It seems like the most charitable of things to do: to legally set a minimum level of earnings for workers, or a maximum price of healthcare for consumers. These two things might not seem connected, but they are each a form of the same thing: price controls.
If people understood the laws of supply and demand, I wouldn't have to explain why price controls are bad. But because our education system has been so deficient in teaching this concept, I feel I must do so now.
We all are familiar with the inverse relationship between price and quantity demanded: the higher the price of an item, the lower the quantity of that item that buyers will demand. There's an inverse relationship between the price and the quantity demanded. If we were to graph this relationship, with the price on one axis and the quantity on another, the demand curve would be downward-sloping (a negative slope, because of the inverse relationship).
Graph of Demand Curve
We can also discern upon looking closely that there is a positive relationship between price and quantity supplied: the higher the price of an item, the higher the quantity of that item that sellers are willing to supply, as they will be attracted to the higher profits. (Some may leave other industries to come into this one, in search of greater profits.) There's a positive relationship between the price and the quantity supplied. If we were to graph this relationship, with the price on one axis and the quantity on another, the supply curve would be upward-sloping (a positive slope, because of the positive relationship).
Graph of Supply Curve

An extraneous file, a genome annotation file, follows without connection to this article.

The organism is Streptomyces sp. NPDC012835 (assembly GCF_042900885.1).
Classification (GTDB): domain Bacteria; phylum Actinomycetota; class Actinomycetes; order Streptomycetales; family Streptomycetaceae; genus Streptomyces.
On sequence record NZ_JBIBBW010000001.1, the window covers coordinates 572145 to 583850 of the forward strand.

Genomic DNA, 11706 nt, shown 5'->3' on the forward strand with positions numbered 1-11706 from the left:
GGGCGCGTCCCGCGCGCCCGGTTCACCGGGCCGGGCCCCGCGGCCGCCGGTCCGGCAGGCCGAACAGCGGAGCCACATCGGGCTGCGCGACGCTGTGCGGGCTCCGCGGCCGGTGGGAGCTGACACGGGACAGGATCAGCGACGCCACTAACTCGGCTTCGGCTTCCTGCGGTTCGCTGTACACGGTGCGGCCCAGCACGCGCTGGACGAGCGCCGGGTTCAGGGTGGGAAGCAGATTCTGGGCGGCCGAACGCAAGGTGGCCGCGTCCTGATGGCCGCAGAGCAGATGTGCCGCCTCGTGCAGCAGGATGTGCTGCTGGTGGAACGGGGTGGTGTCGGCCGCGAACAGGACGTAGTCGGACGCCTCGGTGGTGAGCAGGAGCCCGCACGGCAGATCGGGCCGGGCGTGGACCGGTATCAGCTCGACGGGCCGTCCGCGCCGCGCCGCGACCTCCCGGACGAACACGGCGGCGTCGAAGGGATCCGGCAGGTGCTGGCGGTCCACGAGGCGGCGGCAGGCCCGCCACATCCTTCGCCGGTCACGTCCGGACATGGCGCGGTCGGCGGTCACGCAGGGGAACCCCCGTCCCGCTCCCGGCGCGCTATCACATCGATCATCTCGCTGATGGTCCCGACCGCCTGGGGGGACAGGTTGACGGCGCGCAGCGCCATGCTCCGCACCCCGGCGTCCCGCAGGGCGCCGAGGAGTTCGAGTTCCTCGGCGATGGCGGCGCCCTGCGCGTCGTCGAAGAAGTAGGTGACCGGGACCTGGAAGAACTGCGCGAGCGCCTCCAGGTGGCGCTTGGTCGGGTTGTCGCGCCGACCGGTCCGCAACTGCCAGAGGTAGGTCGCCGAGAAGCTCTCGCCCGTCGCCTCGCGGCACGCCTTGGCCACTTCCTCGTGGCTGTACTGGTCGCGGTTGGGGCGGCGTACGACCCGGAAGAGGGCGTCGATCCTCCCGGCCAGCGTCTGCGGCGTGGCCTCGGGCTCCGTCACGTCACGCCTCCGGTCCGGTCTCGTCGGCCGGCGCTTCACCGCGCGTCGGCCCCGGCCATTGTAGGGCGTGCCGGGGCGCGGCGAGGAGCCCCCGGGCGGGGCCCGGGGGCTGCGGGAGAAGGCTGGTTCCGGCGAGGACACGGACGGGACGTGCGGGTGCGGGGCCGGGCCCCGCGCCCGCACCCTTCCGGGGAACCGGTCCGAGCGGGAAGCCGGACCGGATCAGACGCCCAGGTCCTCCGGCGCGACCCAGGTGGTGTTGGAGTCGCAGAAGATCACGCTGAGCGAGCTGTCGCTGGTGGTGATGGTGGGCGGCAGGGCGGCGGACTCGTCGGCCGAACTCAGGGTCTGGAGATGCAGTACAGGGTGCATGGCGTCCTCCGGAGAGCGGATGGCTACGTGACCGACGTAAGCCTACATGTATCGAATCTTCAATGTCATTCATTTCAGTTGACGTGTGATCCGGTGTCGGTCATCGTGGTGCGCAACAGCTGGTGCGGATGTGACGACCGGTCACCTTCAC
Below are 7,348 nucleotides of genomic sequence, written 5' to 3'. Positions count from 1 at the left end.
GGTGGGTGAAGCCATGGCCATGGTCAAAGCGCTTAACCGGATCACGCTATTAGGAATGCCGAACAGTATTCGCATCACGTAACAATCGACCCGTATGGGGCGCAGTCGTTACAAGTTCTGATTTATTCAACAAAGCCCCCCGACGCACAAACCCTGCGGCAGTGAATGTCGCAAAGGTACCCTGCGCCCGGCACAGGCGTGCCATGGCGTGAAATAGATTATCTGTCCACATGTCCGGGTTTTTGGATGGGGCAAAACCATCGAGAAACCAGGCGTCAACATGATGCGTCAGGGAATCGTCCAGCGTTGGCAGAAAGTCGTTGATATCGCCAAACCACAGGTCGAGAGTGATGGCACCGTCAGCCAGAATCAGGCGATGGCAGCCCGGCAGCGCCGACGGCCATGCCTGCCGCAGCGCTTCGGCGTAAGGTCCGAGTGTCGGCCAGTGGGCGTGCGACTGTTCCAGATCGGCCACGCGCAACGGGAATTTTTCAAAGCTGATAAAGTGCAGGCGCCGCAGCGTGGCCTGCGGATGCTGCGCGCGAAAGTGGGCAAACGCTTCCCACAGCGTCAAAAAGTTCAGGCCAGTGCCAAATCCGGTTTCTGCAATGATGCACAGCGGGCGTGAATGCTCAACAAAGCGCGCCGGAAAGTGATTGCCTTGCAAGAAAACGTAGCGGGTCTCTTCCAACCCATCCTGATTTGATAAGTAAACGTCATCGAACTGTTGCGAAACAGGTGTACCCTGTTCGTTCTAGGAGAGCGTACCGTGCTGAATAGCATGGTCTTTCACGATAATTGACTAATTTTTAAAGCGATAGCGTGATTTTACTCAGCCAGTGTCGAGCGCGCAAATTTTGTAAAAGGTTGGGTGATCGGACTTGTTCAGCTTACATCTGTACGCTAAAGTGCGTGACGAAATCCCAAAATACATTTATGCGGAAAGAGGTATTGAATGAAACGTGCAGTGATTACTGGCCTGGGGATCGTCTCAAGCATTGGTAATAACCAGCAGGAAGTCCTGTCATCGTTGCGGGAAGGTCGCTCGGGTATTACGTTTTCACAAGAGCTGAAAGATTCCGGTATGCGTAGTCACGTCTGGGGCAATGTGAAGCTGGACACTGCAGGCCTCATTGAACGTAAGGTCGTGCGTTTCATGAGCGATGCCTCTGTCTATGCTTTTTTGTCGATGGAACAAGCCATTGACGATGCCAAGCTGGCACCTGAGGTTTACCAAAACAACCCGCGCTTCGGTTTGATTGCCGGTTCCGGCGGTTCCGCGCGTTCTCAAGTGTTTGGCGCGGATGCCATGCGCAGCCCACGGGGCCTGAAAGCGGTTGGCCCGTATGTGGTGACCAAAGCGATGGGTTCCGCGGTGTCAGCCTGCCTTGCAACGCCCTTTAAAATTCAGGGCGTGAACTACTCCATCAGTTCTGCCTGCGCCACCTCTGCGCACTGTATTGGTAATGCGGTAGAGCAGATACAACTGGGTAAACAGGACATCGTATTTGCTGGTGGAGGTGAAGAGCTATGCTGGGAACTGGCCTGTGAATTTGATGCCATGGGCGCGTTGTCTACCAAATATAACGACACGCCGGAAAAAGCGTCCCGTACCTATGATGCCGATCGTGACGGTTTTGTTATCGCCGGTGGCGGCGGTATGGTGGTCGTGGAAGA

So what if you put both the supply and demand curves for a product on the same graph? If the one is upward-sloping and the other is downward-sloping, then clearly they will meet somewhere. The point at which they cross is called the equilibrium point. Its coordinates in the two variables are the equilibrium price and equilibrium quantity.
Graph of Supply and Demand Curves
Graph of Surplus – Price Higher Than Equilibrium
If the sellers charged a price for their product higher than the equilibrium price, the quantity supplied would be greater than the quantity demanded. The common name for this is a surplus, and it doesn't help the seller. For a tangible good like canned peaches, the good would sit on the shelf not being sold. For a service like a doctor's office, there would be time slots in the doctor's workday where there would be no appointments with customers. Once the time slot passes, the doctor can never go back and fill it with an appointment – the opportunity is gone forever.
For some tangible goods like milk, a surplus might mean the good would spoil and become worthless. With a non-perishable good like canned peaches, the supermarket might later be able to sell those peaches, but only if they lower the price enough to get other buyers to buy all of them. Even with tangible goods that don't spoil, a surplus doesn't help the seller. And clearly it doesn't help buyers, either, as it would be better for them if they could obtain the price at equilibrium or lower.
Graph of Shortage – Price Lower Than Equilibrium
If the sellers charged a price lower than the equilibrium price, the quantity demanded would be greater than quantity supplied. The common name for this is a shortage. For a tangible good like canned peaches, the seller would run out of product, and some customers who expected to buy it at this low price would be greeted with an out-of-stock sign. A lower-than-equilibrium price is nice for the customer if they can actually get it at that price, but going below equilibrium guarantees a shortage, where someone can't get it. For some products, this is experienced as long lines. For a service like a doctor's office, this might be experienced as a waiting list. But however experienced, a shortage hurts some of the buyers by removing their opportunity to buy. Only at equilibrium prices or above are shortages removed.